I have two great Scrutiny Chairs who are doing a superb job...we have no need to make any changes.
Thank you for the advert for democracy in the borough.
If the leader of this council has 'my' chairs of scrutiny in his pocket there can be no confidence that the scrutiny process is independent and fair because of the words he used. Because of the words of the leader we now know that scrutiny is a rubber stamping of everything, a 'yes' to everything and no effective scrutiny.
We have found that the most significant factor in determining whether or not scrutiny committees are effective is the organisational culture of a particular council. Having a positive culture where it is universally recognised that scrutiny can play a productive part in the decision-making process is vital and such an approach is common in all of the examples of effective scrutiny that we identified. Senior councillors from both the administration and the opposition, and senior council officers, have a responsibility to set the tone and create an environment that welcomes constructive challenge and democratic accountability. When this does not happen and individuals seek to marginalise scrutiny, there is a risk of damaging the council’s reputation, and missing opportunities to use scrutiny to improve service outcomes. In extreme cases, ineffective scrutiny can contribute to severe service failures.
Our inquiry has identified a number of ways that establishing a positive culture can be made easier. For example, in many authorities, there is no parity of esteem between the executive and scrutiny functions, with a common perception among both members and officers being that the former is more important than the latter. We argue that this relationship should be more balanced and that in order to do so, scrutiny should have a greater independence from the executive. One way that this can be achieved is to change the lines of accountability, with scrutiny committees reporting to Full Council meetings, rather than the executive. We also consider how scrutiny committee chairs might have greater independence in order to dispel any suggestion that they are influenced by partisan motivations. Whilst we believe that there are many effective and impartial scrutiny chairs working across the country, we are concerned that how chairs are appointed can have the potential to contribute to lessening the independence and legitimacy of the scrutiny process.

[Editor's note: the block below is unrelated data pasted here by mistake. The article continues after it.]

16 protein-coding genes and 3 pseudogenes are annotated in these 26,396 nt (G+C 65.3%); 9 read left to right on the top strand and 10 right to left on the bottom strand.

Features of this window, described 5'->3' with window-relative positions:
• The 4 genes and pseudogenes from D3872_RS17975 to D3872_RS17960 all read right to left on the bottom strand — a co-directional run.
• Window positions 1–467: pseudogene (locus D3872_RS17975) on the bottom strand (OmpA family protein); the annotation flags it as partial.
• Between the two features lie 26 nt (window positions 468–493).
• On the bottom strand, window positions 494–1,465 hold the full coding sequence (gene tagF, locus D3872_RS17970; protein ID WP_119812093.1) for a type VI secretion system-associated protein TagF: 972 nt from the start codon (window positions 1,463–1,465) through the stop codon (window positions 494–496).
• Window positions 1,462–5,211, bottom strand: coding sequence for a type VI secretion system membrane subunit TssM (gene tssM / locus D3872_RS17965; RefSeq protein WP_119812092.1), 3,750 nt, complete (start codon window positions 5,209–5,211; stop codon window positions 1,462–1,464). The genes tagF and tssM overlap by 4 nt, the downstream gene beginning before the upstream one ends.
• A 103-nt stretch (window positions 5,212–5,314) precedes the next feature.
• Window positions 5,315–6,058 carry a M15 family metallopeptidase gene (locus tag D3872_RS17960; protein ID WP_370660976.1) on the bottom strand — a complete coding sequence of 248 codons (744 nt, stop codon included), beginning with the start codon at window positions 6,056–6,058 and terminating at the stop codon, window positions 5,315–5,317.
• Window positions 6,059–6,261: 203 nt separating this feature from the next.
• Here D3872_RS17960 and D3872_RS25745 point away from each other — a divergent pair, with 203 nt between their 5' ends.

for Public Scrutiny states that:
Legally, the Chairing and membership of overview and scrutiny committees is a matter for a council’s Annual General Meeting in May. Practically, Chairing in particular is entirely at the discretion of the majority party.
Majority parties can, if they wish, reserve all committee chairships (and vicechairships) to themselves ... the practice of reserving all positions of responsibility to the majority party is something which usually happens by default, and can harm perceptions of scrutiny’s credibility and impartiality.
Chairs from a majority party that are effectively appointed by their executive are just as capable at delivering impartial and effective scrutiny as an opposition councillor, but we have concerns that sometimes chairs can be chosen so as to cause as little disruption as possible for their Leaders. It is vital that the role of scrutiny chair is respected and viewed by all as being a key part of the decision-making process, rather than as a form of political patronage.
City Council where all scrutiny chairs are opposition party members, states
This has taken place under administrations of different parties and we believe that it adds to the clout, effectiveness and independence of the scrutiny process; it gives opposition parties a formally-recognised role in the decision-making process of the authority as a whole, more effective access to officers, and arguably better uses their skills and expertise for the
benefit of the council.